In an effort to increase the sales of their products and services, retailers need to focus on the whole shopping experience. This starts even before consumers see or hear the store’s advertisements and extends beyond the time that they actually use the products and services that they have purchased from the store.
When examining the shopping experience, a lot of effort is put into thinking about the needs of the shopper. However, it seems that some retailers forget the role that non-shoppers play.
The Role of the Non-Shopper
In his book, “Call of the Mall: The Geography of Shopping by the Author of Why We Buy,” (affiliate link) Paco Underhill identifies some of the challenges that retailers face.
“If an adult has to drag two sullen adolescents along for every step of a shopping expedition, you can be sure that the trip will end prematurely,” writes Underhill. “Whereas if those adolescents can be given some enjoyable outlet for their entertainment, they’ll let you shop as long as you want. The mere promise of a reward may keep them quiet. (Of course, when you’re ready to go you may have to drag them out of the mall.)”
Even if a couple has the benefit of getting a babysitter to watch their children, the non-shopper in a couple can also present similar problems. In many cases, it is the male who plays this role.
Although there are exceptions to the rule, most men do not get as much satisfaction from shopping as their significant others do, unless they are in a sporting goods or electronics store.
If the mall has an electronics store (e.g., Apple Store, Best Buy, etc.) or even a book store, then the male can waste some time there. If he is lucky, there is a food court with a television set, or even better yet, a sport’s bar with all the entertainment that most men need.
However, if the store is not connected to a mall and there aren’t any other places to walk to, then the male is left to tag along like a puppy dog or wander aimlessly around the store until his significant other is done shopping. (Sure, if there is a men’s department, he can check that out. But, if he doesn’t want to make a purchase, that will only take a few minutes of his time.) This could result in the female shopper leaving the store before she wants to, which could cost the store money.
The solution might be as simple as providing an area where men can sit down and watch television. This could be enough to give the female the time she needs to shop. (As an added bonus, the area could be sponsored by a brand that caters to men. This would offset the cost of lost floor space, and possibly add to increased sales in the long run.)
In 2011, a friend of mine posted this tip on Foursquare: “They give the guys free beer so they can relax while their wife/girlfriend shops!”
He was talking about a boutique store in Deer Park, Illinois. Not only did they give him something to do while his wife shopped, they created an experience memorable enough that he wanted to share it online. I’m guessing that his wife was able to take her time shopping. I would also guess that it wouldn’t be too hard to get him to go shopping with her the next time she visits this particular store.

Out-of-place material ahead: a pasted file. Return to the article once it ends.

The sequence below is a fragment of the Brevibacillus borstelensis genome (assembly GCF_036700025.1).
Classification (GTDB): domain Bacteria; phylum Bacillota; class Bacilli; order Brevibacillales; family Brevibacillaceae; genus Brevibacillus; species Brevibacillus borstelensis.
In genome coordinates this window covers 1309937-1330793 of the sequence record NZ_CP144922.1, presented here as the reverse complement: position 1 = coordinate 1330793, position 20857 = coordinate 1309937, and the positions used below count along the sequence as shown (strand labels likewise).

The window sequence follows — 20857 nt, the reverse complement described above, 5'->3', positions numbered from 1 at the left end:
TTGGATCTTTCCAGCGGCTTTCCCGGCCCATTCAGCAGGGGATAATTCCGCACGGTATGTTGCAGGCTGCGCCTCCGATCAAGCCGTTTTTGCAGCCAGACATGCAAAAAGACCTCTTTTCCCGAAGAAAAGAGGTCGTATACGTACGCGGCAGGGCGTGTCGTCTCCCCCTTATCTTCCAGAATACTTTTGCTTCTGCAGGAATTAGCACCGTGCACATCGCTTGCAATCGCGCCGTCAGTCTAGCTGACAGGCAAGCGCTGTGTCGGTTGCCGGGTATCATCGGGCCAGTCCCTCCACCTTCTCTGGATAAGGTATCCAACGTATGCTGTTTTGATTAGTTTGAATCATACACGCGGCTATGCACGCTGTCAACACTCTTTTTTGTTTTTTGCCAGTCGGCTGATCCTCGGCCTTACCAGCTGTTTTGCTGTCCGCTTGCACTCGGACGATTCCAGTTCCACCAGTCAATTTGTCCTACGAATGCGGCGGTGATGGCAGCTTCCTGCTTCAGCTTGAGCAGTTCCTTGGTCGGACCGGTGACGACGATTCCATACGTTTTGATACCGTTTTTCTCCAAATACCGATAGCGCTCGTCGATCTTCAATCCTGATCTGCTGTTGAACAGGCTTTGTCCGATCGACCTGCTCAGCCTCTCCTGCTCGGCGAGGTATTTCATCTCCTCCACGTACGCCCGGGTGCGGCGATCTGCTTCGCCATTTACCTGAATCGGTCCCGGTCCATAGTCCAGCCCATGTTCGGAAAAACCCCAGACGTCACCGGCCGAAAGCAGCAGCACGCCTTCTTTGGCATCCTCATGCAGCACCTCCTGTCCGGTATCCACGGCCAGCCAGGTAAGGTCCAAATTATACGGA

It should be noted that this is not the only store to offer free beer to customers. Bill Hallman, a clothing store in Atlanta was featured in a 2006 Adweek article for doing the same thing. In that case, Peroni, an Italian import, paid the store for the privilege of being the beer served.
In many cases, when customers enter a retail store with the intent to make a purchase, they are accompanied by non-shoppers who can distract from the shopping experience. In some cases, this distraction can be so overwhelming that the shopping trip is ended prematurely.
It is for this reason that it would be in their best interest for retailers to focus some of their attention on the non-shoppers.
Retail experts have countless suggestions on ways to entertain the non-shoppers so that the shoppers have all the time that they need to accomplish what they set out to do.
In fact, many stores have already identified the role that non-shoppers play in the shopping experience and have found ways to entertain them so that they don’t become too big of a distraction. Among other things, it is not uncommon to have a restaurant or coffee shop near or within the retail store. And, as shown, when that is not an option, some small boutique stores have gotten creative with the way that they “distract” the non-shoppers within the group.
While it will vary by the type of store and where it is located, the important thing is that retailers find ways to entertain non-shoppers, as they may have a greater impact on the store’s bottom line than one might think.